Financial Stability Review – March 2005 2. Financial Intermediaries

Australian financial intermediaries remain in sound condition, an outcome that partly reflects the generally favourable economic conditions over the past decade or so. Profitability remains strong, credit losses are low and the main institutions are well capitalised. This is not to say that the current environment is without its challenges. In particular, the slowdown in the pace of household credit growth appears to have intensified competition in a range of markets, with some financial intermediaries taking on more risk at lower margins than has been the case for some time. To the extent that this is associated with some underpricing of risk it could ultimately presage a deterioration in the very good conditions experienced over recent years.

2.1 Deposit-taking Institutions


Banks, the largest deposit-taking institutions, have been highly profitable over the past decade. The pre-tax return on shareholders' funds has averaged 21 per cent per year over this period, and there has been relatively little volatility. While the rate of return on shareholders' funds has slipped a couple of percentage points over the past few years, largely reflecting a compression of interest margins, the banking industry is still generating returns that are high in comparison with most other industries. Over the past year, the five largest banks recorded an aggregate pre-tax return on equity of more than 18 per cent (Graph 28). Returns were held down by the lower profits of the National Australia Bank, following problems with its foreign currency options trading and other writedowns.

This overall strong performance reflects a combination of factors, including exceptionally low bad-debts expense and sustained efforts to reduce costs. Banks are also reaping the benefits from their substantial investments in wealth management, which are helping to boost non-interest income. This form of income, including fees and commissions, grew by 11 per cent last year and now accounts for around 45 per cent of total net income of the five largest banks (Table 5). In comparison, net interest income rose by 7½ per cent, with the effect of strong growth in loans and advances partly offset by declining interest margins.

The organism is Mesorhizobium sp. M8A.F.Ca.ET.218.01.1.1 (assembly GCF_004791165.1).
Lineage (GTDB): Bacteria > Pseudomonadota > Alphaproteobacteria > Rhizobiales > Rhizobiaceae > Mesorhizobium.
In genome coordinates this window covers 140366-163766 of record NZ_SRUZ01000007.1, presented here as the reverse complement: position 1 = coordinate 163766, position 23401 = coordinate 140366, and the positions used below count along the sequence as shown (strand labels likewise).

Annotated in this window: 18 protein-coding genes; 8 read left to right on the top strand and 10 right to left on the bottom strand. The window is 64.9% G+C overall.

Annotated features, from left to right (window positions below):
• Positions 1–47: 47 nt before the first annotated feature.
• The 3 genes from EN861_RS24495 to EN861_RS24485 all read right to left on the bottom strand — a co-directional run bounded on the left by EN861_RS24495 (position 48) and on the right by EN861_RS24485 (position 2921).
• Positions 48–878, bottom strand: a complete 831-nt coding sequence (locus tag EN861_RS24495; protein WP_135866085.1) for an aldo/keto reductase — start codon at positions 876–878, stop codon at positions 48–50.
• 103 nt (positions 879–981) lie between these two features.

The decline in margins, which has been going on for more than a decade, has seen the ratio of net interest income to interest-earning assets fall to 2.45 per cent (Graph 29). The reasons behind this trend decline were discussed at some length in the previous Review. In summary, on the funding side, they include a fall in the share of low-cost retail deposits, as banks have needed to access wholesale funds to finance lending and households have invested a larger share of their savings in non-deposit products. More recently, competition spurred by the introduction of high-yielding internet deposit accounts, notably by a number of foreign-owned banks, has put upward pressure on deposit rates. On the lending side, margins on a variety of loan products, particularly mortgages, have declined as a result of greater competition, often initiated by new providers of finance.

The effect of competition in housing loan markets is clearly evident in the spread between banks' standard variable mortgage rate and the cash rate, which has fallen by nearly 2½ percentage points since 1993, to around 1.8 per cent. Most of the decline occurred by 1997, with the spread being stable over recent years as standard variable mortgage rates have generally moved in lock-step with the cash rate. Notwithstanding this, the actual spread that banks earn on home loans has fallen recently, reflecting widespread discounting and broader product offerings (Box B).